Innovations, ideas and people need time together to embed and produce the much sought improvements. Doing fewer things better actually leads to improved outcomes rather than the illusion of improvement through everyone looking busy but actually getting nowhere. Leaders need to hold their nerve and wait once change is introduced.
Enhance Teachers’ Research Skills
The people with the greatest knowledge about research and the best research skills aren’t usually found in the class room. These soft skills are required by teachers to produce hard edged outcomes as it’s the people in the class room who are most able to effect change. A two pronged approach is needed here. Connect class room teachers with full time researchers and look to develop teachers’ knowledge of research and research skills.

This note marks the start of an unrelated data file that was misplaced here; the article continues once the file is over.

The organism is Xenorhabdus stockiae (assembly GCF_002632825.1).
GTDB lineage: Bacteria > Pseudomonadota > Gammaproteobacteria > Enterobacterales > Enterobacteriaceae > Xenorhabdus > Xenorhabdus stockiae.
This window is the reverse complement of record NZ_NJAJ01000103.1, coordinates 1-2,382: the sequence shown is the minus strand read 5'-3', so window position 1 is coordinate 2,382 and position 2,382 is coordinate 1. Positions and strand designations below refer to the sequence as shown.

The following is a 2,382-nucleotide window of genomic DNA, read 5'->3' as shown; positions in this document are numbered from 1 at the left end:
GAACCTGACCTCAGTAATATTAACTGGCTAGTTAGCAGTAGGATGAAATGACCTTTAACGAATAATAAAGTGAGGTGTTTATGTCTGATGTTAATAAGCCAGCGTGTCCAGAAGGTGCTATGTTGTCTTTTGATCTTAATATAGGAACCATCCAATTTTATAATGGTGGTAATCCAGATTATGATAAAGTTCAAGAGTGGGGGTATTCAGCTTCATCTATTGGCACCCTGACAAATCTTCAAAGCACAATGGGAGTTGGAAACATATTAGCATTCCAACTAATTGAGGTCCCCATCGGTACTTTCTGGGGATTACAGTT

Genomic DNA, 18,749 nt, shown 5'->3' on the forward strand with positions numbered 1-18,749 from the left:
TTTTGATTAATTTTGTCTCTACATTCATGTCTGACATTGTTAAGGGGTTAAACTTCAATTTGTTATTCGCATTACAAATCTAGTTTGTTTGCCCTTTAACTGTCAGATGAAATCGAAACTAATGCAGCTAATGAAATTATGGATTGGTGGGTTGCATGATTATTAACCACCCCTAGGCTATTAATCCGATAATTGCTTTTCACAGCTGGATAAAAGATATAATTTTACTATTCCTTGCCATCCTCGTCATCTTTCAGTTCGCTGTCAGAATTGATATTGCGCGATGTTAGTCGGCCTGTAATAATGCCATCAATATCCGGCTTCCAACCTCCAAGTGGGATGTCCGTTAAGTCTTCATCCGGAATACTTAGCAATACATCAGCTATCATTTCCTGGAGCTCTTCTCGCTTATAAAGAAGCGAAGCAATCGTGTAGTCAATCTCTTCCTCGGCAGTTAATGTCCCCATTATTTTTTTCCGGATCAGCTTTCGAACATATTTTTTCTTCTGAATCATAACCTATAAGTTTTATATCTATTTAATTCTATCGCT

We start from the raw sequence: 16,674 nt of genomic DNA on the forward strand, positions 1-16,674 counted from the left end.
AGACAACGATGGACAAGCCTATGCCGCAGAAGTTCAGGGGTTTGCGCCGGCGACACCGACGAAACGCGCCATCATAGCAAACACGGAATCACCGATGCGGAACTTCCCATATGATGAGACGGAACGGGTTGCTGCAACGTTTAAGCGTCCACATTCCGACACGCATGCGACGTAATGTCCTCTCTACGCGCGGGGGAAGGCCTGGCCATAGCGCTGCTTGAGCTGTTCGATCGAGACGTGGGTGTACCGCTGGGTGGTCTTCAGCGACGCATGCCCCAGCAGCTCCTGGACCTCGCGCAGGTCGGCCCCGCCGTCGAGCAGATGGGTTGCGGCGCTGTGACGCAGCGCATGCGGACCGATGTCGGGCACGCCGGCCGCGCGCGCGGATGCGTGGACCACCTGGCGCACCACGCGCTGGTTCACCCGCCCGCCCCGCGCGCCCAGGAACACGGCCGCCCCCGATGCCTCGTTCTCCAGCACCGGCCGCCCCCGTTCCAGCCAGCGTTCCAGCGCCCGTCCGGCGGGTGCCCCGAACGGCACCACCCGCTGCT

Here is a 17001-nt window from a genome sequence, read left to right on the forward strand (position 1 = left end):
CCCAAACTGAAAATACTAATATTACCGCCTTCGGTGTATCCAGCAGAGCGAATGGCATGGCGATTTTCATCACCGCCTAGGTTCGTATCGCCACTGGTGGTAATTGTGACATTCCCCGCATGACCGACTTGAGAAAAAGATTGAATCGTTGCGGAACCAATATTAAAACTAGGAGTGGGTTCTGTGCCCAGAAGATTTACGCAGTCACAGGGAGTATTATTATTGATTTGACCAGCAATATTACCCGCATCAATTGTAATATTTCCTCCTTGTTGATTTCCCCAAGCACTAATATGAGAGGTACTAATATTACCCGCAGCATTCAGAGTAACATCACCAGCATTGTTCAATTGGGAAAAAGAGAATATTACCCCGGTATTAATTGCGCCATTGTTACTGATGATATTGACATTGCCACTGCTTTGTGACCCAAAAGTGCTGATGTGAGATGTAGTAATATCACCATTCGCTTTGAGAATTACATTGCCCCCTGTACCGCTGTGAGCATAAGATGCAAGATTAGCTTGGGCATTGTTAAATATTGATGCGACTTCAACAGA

Ross McGill (@TeacherToolkit) and I devised the #5MinResearchPlan to help give a structure to teachers’ research in the class room. It’s by no means perfect, just simply another step forward along the road to Disciplined Innovation.
Evaluate, Evaluate, Evaluate
Evaluation is the real Achilles Heel of the profession. For too long we have been used to determining good and best practice as what we do. This good and best practice then gets passed on without any real scrutiny – more disciplined innovation not any old innovation is what is required. Whilst teachers may never have the time to undertake full scale research within their class rooms, their approach to innovation and new ideas needs to be much more sceptical and discerning. This is a way of thinking that can be enhanced as teachers’ skills as researchers improve and we connect better with institutions and individuals who are more research savvy.
If you doubt the need for more evaluation then just ask Tom Bennett about Brain Gym or the benefits of a VAK approach in your teaching! It would be interesting to consider, for a moment, what are the current innovations you are involved with – either leading or implementing – how sure are you of the evidence behind them? How are you evaluating them?